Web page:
Contractor to submit report on RDX to state in summer

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By Tris DeRoma

At a Friday meeting with the Regional Coalition of LANL Communities, contractors in charge of legacy clean up at Los Alamos National Laboratory said the company plans to submit a report about a toxic chemical that has reached the regional aquifer to the state next summer.

A project manager for the contractor, N3B, said the company will soon have a procedural plan to clean up RDX, a toxic chemical that is contained in a spill that is decades-old at the lab’s Tech Area 16.

Project Manager Pat McGuire said his company plans to submit a report next summer to the New Mexico Environment Department detailing all that the company knows about the spill, and how it is affecting the regional aquifer thousands of feet below the surface.

“This report is going to summarize a decade of information that has been gathered on RDX and its nature and extent in the environment,” McGuire told the coalition.

Included in the report will be a model that will predict the migration of the contamination within the aquifer.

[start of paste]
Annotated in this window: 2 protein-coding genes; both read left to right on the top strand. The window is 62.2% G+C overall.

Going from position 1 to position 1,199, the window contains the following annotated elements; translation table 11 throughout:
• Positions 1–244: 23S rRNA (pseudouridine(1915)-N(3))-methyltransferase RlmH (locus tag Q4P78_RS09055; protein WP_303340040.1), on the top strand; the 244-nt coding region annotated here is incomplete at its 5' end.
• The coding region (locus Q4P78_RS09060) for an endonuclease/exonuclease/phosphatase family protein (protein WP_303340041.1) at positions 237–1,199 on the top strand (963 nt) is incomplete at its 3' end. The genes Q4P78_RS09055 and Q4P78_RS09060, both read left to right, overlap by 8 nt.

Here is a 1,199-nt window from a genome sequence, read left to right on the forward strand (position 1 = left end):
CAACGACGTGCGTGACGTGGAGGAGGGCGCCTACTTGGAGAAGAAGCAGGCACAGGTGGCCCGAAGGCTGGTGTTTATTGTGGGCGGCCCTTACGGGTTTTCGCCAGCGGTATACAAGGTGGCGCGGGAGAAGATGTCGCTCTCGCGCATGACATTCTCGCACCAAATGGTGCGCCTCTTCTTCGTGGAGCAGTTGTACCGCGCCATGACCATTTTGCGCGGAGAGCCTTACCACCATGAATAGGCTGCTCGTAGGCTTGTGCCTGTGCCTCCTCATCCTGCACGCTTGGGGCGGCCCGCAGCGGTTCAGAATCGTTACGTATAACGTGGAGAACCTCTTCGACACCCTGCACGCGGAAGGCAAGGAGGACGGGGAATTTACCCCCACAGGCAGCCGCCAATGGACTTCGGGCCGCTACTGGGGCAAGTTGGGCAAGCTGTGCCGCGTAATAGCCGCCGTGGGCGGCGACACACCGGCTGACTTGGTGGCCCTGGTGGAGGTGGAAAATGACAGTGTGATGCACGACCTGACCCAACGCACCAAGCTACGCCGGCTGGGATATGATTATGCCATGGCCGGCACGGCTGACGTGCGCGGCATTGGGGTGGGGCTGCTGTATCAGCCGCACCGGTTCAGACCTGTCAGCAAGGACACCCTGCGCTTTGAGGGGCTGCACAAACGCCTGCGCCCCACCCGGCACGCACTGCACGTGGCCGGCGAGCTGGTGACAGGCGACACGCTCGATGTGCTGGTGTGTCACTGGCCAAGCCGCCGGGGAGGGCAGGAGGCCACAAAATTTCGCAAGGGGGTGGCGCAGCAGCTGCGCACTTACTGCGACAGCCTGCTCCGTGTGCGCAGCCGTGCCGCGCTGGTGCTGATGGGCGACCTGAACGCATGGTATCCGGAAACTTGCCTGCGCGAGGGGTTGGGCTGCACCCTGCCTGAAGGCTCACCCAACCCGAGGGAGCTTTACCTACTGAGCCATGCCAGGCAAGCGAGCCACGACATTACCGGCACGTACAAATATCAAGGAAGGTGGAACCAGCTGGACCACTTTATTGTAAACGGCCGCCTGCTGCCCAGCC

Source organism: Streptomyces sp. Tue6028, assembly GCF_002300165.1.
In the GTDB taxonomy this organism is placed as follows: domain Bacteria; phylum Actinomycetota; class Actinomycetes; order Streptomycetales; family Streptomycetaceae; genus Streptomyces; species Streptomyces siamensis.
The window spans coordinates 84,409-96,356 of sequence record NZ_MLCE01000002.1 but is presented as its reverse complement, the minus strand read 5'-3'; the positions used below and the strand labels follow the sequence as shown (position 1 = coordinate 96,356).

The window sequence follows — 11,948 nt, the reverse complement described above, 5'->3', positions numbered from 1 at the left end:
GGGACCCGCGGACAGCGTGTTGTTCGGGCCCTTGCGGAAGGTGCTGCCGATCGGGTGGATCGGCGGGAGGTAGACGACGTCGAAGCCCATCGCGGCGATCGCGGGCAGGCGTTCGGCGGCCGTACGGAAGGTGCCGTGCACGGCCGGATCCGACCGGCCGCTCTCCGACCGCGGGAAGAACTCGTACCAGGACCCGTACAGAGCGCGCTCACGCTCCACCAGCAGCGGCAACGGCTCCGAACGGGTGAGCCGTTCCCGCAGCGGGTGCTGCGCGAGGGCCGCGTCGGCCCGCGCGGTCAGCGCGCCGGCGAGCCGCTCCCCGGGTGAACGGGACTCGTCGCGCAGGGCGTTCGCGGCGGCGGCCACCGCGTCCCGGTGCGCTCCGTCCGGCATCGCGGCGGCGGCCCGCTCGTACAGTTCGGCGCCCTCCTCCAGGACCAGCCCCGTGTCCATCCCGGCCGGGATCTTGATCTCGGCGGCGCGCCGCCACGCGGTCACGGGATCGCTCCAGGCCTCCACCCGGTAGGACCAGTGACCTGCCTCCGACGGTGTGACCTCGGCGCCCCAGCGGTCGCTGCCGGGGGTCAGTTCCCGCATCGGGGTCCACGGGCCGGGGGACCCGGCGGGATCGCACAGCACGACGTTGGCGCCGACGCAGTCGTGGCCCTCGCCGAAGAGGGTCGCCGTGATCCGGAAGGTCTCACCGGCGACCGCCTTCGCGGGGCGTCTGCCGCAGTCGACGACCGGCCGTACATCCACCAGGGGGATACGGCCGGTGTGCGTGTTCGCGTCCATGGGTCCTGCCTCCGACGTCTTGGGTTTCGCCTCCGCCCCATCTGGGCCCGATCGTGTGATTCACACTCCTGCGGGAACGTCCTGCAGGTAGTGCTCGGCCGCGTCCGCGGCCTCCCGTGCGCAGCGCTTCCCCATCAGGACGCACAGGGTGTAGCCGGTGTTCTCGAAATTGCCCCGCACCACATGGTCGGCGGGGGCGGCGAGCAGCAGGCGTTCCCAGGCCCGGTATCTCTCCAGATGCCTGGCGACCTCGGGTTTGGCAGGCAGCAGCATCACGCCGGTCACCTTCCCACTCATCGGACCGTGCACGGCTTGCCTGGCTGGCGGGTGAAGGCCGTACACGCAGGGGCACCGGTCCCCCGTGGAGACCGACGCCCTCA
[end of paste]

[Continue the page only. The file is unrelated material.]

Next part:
“Based on that information, and working collaboratively with NMED, decisions will be made in terms of whether we go into a remedial evaluations process or not,” McGuire said.

Since the contamination was discovered, lab contractors have monitored the contamination, which has been determined to be a combination of a high explosive material, called RDX, and another chemical known as perchlorate.

McGuire assured the coalition that if the NMED advises N3B to not do anything, the contractor would continue to monitor the migration through a series of wells.

“No matter what happens, we will continue to monitor,” McGuire said.

Coalition board member Peter Ives asked if there was any present or future danger to humans down stream from the contamination. Officials already noted to the coalition that RDX has never been found in samples taken at Los Alamos drinking water wells located three miles away from the site, and they have been monitoring closely other areas of concern also, such as making its way to the Rio Grande.

N3B CEO Peter Legare told the coalition that his company’s goal would be to keep the RDX contamination from spreading.

“Our whole program is about making sure that RDX footprint doesn’t get any larger than it is now,” Legare said.